Ten days after the “big bang” reforms announcement by the government, and ten days after big bang protests by the opposition, the real picture on who stands where is starting to become clear. The bad politics is separating from the good economics. The support for the government’s economic reforms agenda is growing, most of all for FDI in retail. Save and except for the whining of a sulking BJP, most others are coming around to accepting the truth about reforms.
Arun Shourie, senior BJP leader, and a gutsy ex-minister himself, was the first to come out openly and strongly in support of the government’s decisions to increase diesel prices and introduce FDI in several sectors including retail. By saying that the PM had taken tough decisions, he showed himself to be a statesman – abandoning petty politics for the national good.
Then there is the Akali Dal – the party which initially wrote to the government expressing support for FDI in retail. Later under pressure, they joined the NDA in opposing the reforms. The Indian Express today reports that the party would be happy to allow FDI in retail in Punjab, provided the Center “addresses the fears of the stakeholders and provides a sense of security to them”. This is nothing but a face saver. The Badals realize the impact contract farming has had on the farmers and their preference for it. Having worked in Pepsi in the past, I fully understand how potato farmers in Punjab gained from the association with the company. The farmers of Punjab want FDI in retail – not because they like FDI per se – but because they want more facilities to be created.
And that is the crux of the FDI matter. It is not as if FDI in retail is the solution to all our problems. It is not as if we cannot create our own cold storage chains. It doesn’t matter whether Walmart is welcome in New York or not (Advani was misinformed as was made obvious by the statement of the Asia CEO of Walmart yesterday). What matters is that we need all the investment we can get. We need a trillion dollars for our infrastructure buildup and we should be keen to grab with both hands whatever is available wherever in the world. The days of “swadeshi” are over. The days of being global and being smart are here.
Not surprising then that the Punjab Farmer’s commission – a government advisory – is likely to meet Badal to ask him to allow FDI in retail. This could help small and marginal farmers move away from Paddy into other high-yielding cash crops likes fruits and vegetables. But this can only happen if the farmers are given marketing and pricing support, which FDI would help in. Not surprising also that Chengal Reddy, Secretary General of the Consortium of Indian Farmers Association (CIFA) has been crying hoarse in support of FDI in retail. Not surprising also that Rahul Gandhi had the gumption to support FDI in retail in front of a farmer’s gathering in UP back in Nov-Dec 2011 when the government had first announced the FDI decision.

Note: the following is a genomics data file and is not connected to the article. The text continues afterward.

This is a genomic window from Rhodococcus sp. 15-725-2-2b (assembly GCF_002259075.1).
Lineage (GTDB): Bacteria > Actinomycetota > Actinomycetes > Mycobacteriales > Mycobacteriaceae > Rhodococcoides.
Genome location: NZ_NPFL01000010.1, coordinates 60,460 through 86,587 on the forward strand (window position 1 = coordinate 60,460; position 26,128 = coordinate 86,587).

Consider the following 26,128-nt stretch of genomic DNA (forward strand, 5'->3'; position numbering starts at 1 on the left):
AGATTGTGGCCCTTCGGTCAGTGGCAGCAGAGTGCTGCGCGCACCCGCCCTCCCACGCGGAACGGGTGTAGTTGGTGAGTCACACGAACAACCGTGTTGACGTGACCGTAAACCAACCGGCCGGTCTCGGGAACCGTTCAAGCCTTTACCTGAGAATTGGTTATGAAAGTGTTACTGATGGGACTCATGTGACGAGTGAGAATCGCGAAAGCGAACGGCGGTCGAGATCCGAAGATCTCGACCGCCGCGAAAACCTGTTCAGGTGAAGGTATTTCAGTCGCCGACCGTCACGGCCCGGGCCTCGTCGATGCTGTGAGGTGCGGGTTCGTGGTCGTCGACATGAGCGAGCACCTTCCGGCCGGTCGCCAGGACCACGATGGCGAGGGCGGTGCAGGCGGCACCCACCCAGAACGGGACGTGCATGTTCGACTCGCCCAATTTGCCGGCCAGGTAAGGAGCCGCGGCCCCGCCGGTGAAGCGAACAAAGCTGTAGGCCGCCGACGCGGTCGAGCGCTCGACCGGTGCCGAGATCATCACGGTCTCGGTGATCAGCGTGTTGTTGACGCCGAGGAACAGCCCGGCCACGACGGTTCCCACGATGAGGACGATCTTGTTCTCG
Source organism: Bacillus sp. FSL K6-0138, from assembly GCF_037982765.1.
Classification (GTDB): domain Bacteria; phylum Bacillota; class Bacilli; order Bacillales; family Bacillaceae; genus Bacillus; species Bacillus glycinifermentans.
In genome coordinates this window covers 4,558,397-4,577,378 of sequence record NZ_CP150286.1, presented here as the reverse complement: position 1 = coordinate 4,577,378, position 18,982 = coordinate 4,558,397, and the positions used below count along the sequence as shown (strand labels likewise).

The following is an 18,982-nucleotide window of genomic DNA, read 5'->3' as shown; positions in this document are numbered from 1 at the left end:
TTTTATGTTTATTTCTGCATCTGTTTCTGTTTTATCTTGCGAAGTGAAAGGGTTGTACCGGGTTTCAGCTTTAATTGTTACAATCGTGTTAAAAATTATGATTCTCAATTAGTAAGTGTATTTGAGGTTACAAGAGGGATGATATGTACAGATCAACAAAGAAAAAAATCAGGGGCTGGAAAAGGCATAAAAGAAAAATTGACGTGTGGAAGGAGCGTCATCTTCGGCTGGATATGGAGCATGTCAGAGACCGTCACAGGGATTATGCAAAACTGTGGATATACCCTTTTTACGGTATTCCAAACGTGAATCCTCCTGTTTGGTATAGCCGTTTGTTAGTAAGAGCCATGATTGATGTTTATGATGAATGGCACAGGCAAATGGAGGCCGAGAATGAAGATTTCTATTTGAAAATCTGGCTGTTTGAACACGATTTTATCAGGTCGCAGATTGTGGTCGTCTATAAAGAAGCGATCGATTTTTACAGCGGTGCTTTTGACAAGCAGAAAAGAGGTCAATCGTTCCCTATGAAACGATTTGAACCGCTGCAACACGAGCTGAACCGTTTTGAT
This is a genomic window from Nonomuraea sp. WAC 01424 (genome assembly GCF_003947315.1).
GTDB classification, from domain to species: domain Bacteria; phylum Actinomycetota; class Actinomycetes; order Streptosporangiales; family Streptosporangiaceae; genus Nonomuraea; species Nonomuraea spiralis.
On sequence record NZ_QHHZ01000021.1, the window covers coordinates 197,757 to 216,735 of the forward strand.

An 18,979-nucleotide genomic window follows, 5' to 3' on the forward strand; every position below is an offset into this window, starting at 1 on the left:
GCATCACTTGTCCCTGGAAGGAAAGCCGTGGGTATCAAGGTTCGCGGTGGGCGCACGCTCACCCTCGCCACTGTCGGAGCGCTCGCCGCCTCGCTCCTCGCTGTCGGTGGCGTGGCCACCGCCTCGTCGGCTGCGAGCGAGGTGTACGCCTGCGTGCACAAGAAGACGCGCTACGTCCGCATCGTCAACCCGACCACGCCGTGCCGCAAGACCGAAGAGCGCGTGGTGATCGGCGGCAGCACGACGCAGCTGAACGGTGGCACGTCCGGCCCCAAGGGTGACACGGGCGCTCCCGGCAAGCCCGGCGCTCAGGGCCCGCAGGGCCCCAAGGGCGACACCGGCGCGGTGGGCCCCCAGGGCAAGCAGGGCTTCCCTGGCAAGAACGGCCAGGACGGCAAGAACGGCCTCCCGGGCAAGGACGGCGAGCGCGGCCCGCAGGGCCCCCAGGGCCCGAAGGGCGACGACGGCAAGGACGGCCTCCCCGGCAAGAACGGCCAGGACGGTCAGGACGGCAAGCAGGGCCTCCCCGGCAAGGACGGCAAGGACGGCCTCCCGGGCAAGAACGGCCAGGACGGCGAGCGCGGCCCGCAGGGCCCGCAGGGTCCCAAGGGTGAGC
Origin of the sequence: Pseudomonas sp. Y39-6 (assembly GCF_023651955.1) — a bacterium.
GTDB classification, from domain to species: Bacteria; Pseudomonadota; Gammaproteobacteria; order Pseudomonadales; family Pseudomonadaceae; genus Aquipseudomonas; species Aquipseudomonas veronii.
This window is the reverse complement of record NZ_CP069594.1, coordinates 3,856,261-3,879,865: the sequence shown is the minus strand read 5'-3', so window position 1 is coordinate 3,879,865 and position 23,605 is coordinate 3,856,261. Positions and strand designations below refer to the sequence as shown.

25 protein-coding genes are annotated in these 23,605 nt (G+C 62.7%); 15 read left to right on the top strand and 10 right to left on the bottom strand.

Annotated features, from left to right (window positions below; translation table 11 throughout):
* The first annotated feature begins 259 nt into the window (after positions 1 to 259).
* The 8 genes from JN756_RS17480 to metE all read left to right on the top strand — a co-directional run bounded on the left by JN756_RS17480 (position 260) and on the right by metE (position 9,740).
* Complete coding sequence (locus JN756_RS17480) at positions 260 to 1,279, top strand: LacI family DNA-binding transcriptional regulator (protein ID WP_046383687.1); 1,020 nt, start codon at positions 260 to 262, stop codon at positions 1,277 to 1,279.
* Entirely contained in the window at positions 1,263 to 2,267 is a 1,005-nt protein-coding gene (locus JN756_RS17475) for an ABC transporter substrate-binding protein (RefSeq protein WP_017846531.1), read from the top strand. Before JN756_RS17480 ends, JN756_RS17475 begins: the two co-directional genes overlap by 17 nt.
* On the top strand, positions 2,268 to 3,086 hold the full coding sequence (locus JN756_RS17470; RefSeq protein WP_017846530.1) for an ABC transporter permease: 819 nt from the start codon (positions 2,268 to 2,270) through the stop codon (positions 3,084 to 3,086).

There is also an informed view that Naveen Patnaik is not opposed to the reforms and specifically to FDI in retail. That’s why he didn’t support the bandh called by the Left and the BJP. Again, and very significantly, Raj Thackeray in Maharashtra has supported both the diesel price hike and the FDI in retail saying he understood the economic compulsions behind the moves. His only caveat: recruit more marathi manoos, a compromise the Walmarts will be happy to make! (Even today, most shop floor workers in modern format retail come from the state itself).
Likewise, in spite of the rhetoric of Mulayam Singh Yadav, son Akhilesh appears to be in favor of allowing FDI in retail into his state. I have a feeling that he may strike some sort of a compromise on the issue – restricting the Walmarts of the world to the NCR but leaving the rest of the state out of reach for the first few years. Akhilesh knows that NOIDA and Ghaziabad and even cities farther away like Agra and Meerut are dependent on Delhi for their economy. Having a Walmart there to attract the crowds from Delhi would make good economic sense. After all, if UP can have a Formula 1 racing track, why not a Walmart?!
Then of course the Chief Justice of India has given a backhand support for reforms, recognizing that it is only fast economic growth that can bring out the best in a democracy.
So support for reforms and support in particular for FDI in retail is becoming widespread. The only serious opposition is from the Left – which is a party with 18th century ideology. So its completely understandable. The BJP’s opposition is mere opportunism just as so much of its politics is. There is a strong feeling that Narendra Modi will be the first one to welcome Walmart into Gujarat. With the economic progress that one sees in Gujarat (no thanks to Modi!) and with the wide roads in the state (thx to the NHAI – a Central government undertaking!), and the generally progressive mindset of the Gujaratis, there will be pressure on Modi to allow FDI in retail. Let the Gujarat elections get over; and Modi will be scurrying to be the first to inaugurate a global retail biggie in Ahmedabad! I wonder where Advani will hide for cover at that time!
The real truth is that once we remove the opportunistic opposition to reforms, we find a very encouraging picture. The people of India are pro-reforms; some of the major parties are not. Ultimately, it is the will of the people that counts in a democracy. The BJP lost the 2009 elections because it made the mistake of opposing the Indo-US nuclear deal. The BJP had now better be careful in opposing the reforms….